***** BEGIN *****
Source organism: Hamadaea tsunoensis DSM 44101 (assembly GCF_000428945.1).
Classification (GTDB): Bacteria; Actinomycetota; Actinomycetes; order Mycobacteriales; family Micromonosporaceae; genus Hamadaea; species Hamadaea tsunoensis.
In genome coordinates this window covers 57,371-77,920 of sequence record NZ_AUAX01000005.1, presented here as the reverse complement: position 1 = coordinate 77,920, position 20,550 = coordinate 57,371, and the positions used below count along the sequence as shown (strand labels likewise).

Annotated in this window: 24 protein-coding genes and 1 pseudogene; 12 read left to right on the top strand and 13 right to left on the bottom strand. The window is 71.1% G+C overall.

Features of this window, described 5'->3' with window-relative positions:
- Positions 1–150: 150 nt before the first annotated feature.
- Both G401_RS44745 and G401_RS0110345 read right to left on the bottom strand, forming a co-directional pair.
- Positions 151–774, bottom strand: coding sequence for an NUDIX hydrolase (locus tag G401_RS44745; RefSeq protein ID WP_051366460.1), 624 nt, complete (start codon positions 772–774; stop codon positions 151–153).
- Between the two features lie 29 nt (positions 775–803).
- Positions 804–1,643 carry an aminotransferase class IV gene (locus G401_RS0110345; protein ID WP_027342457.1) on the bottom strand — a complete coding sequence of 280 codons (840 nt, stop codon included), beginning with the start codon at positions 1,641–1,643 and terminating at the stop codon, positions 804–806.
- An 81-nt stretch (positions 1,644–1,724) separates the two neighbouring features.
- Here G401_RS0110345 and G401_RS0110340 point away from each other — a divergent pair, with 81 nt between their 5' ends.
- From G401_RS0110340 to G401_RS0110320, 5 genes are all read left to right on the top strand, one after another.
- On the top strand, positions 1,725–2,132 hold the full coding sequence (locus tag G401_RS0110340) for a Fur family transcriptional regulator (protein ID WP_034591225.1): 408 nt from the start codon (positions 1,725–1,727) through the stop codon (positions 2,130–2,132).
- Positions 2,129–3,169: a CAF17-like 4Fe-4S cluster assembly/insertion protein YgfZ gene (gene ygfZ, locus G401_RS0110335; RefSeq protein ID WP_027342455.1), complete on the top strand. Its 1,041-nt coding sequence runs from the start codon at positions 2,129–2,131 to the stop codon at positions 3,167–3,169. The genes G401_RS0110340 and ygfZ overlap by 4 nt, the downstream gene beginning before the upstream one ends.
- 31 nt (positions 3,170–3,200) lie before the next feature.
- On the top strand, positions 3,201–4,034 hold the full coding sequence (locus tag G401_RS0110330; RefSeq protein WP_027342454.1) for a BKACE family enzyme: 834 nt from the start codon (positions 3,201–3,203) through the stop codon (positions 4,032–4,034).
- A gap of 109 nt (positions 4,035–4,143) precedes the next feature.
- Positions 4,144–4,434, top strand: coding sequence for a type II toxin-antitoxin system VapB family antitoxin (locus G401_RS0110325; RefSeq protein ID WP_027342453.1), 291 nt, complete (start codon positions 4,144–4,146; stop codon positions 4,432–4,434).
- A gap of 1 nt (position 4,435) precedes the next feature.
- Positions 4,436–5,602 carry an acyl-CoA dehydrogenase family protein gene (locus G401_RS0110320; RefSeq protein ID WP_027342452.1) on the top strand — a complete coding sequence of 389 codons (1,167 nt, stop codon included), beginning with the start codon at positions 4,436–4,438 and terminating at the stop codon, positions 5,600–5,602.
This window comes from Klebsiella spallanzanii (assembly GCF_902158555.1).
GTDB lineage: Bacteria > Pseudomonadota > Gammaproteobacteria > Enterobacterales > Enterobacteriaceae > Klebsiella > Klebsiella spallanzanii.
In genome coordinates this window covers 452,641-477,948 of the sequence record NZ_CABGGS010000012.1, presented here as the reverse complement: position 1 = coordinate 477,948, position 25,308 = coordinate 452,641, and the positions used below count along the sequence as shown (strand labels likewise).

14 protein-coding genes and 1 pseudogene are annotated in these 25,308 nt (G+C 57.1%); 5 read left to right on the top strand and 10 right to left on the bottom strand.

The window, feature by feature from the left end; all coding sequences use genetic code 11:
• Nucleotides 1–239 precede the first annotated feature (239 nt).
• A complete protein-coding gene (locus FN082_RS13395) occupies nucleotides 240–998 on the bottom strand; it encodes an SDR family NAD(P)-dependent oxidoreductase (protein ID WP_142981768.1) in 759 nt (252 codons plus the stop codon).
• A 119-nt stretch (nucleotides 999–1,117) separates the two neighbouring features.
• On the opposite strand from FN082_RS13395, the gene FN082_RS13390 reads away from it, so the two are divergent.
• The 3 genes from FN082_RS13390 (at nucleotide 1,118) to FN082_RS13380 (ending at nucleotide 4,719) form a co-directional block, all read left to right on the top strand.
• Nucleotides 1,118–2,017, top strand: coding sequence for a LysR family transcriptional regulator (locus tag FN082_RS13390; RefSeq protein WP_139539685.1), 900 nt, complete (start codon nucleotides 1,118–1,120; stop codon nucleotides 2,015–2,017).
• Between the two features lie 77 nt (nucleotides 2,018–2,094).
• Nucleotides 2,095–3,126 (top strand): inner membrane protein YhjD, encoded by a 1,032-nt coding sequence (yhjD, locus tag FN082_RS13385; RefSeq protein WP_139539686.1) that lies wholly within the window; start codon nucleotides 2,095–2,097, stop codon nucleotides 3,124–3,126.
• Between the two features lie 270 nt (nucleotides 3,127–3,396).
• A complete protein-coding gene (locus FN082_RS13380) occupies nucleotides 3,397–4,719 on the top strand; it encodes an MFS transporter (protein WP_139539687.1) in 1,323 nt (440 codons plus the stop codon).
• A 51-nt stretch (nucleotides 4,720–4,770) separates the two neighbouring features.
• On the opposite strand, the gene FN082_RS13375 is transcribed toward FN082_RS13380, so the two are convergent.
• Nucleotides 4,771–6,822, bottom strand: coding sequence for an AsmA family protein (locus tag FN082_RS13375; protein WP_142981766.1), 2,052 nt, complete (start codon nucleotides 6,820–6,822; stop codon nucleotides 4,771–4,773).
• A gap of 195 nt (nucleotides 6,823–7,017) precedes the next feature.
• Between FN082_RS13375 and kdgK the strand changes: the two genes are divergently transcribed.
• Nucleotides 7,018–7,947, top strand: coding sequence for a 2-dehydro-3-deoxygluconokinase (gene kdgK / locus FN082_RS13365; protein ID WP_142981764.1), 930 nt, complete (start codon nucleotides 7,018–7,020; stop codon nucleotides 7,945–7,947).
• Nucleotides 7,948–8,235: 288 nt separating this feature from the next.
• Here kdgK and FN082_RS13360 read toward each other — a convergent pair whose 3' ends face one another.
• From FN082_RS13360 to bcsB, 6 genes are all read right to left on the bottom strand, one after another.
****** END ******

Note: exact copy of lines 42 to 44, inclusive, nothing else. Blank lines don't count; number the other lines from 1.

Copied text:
• Nucleotides 7,018–7,947, top strand: coding sequence for a 2-dehydro-3-deoxygluconokinase (gene kdgK / locus FN082_RS13365; protein ID WP_142981764.1), 930 nt, complete (start codon nucleotides 7,018–7,020; stop codon nucleotides 7,945–7,947).
• Nucleotides 7,948–8,235: 288 nt separating this feature from the next.
• Here kdgK and FN082_RS13360 read toward each other — a convergent pair whose 3' ends face one another.